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Supplementary Material for: Enhanced Liver Regeneration After Partial Hepatectomy in Sterol Regulatory Element-Binding Protein (SREBP)-1c-Null Mice is Associated with Increased Hepatocellular Cholesterol Availability

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posted on 28.05.2018, 06:03 by Peng J., Yu J., Xu H., Kang C., Shaul P.W., Guan Y., Zhang X., Su W.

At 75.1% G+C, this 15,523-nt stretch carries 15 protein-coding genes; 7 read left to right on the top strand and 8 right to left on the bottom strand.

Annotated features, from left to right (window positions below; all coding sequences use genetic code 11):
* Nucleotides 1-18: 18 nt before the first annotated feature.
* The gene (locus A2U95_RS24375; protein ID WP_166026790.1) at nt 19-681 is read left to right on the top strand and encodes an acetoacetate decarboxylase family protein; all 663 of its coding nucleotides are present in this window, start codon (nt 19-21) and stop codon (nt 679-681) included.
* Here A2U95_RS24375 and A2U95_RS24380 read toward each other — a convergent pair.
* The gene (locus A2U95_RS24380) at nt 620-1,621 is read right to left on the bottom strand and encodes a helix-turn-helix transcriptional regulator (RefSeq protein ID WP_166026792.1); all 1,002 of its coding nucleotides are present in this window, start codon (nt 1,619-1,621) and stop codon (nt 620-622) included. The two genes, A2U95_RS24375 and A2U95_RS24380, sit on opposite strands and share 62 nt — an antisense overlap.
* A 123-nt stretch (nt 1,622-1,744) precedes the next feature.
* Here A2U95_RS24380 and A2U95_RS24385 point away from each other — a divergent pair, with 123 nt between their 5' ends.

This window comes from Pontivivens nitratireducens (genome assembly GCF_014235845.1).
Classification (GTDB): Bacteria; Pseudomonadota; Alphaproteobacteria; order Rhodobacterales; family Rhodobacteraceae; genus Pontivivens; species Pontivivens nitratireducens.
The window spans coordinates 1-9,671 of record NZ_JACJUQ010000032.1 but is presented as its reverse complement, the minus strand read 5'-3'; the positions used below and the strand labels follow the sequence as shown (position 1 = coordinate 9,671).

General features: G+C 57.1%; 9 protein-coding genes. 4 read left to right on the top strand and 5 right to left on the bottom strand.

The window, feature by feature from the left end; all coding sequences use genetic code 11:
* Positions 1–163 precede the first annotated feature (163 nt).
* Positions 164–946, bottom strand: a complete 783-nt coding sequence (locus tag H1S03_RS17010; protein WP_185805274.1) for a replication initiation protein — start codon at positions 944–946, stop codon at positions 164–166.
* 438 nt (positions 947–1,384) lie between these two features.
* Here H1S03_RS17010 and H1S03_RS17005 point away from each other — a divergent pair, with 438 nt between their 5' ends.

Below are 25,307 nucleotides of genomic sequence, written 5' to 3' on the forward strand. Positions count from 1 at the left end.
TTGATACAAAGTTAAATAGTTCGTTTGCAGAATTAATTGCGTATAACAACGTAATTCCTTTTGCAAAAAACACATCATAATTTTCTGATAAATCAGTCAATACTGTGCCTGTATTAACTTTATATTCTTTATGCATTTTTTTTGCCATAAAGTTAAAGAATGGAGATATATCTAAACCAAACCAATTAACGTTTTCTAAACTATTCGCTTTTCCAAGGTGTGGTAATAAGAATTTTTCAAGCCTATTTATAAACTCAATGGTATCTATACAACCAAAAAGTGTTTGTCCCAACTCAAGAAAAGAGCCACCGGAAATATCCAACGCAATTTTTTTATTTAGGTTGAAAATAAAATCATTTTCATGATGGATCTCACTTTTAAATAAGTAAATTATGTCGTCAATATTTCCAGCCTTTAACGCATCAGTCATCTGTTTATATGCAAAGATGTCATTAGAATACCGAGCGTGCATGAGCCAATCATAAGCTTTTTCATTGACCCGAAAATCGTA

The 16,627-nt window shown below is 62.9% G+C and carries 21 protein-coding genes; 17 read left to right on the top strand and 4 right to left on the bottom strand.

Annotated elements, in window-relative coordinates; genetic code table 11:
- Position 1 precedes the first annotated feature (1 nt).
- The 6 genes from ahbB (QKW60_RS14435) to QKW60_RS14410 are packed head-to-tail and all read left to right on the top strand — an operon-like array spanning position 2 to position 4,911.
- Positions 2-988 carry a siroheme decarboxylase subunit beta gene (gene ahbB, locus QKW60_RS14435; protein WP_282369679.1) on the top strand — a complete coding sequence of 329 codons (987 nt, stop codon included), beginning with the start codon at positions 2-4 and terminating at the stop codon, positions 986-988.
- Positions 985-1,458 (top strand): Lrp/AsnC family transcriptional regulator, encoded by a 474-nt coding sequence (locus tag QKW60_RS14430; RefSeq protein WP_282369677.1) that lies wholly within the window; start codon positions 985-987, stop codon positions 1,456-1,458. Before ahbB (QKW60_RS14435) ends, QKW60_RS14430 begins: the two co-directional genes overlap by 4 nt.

Background/Aims: Transient lipid accumulation within hepatocytes preceding the peak proliferative process is a characteristic feature of liver regeneration. However, molecular mediators responsible for this lipid accumulation and their functions are not well defined. Sterol regulatory element-binding proteins-1c (SREBP-1c) are critical transcriptional factors that regulate lipid homeostasis in the liver. We hypothesized that SREBP-1c deficiency induced alterations of lipid metabolism may influence hepatocyte proliferation and liver regeneration. Methods: 2/3 partial hepatectomy (PH) was performed in wild type C57BL/6J (WT) and Srebp-1c-/- mice. The lipid contents in serum and liver were measured by enzymatic colorimetric methods. Hepatic lipid droplets were detected by Oil Red O staining and immunohistological staining. Hepatic expression of genes involved in lipid metabolism and cellular proliferation was determined by real-time PCR and/or immunoblot. Hepatocyte proliferation and liver regeneration were assessed by BrdU staining and the weight of remanent liver lobes in Srebp-1c-/- mice, respectively. Results: Srebp-1c-/- mice displayed reduced triglyceride and fatty acids but increased cholesterol in the liver before PH. In response to PH, hepatocellular DNA synthesis was elevated and cell cycle progression was prolonged in Srebp-1c-/- mice, which was associated with enhanced liver regeneration. However, Srebp-1c-/- mice had comparable triglyceride and fatty acid contents and expressions of related genes compared with WT mice during the liver regeneration. In contrast, SREBP-1c-deficiency-induced alteration of cholesterol metabolism was retained during the liver regeneration after PH. Srebp-1c-/- mice exhibited higher cholesterol contents and enhanced expression of SREBP-2 and 3-hydroxy-3-methylglutaryl-Coenzyme A reductase (HMGCR) in the liver than WT mice after PH. Moreover, downregulation of genes involved in cholesterol elimination was observed after PH in Srebp-1c-/- mice. Conclusion: SREBP-1c deficiency in mice did not interfere with triglyceride and fatty acid metabolism but was associated with significant changes in cholesterol profiles during liver regeneration after PH. These results suggest that increased hepatocellular cholesterol storage and cholesterol availability with the enhanced liver regeneration are identified in Srebp-1c-/- mice. This study also shows that providing requisite cholesterol levels to proliferating hepatocytes and keeping appropriate cholesterol metabolism are required for normal liver regeneration.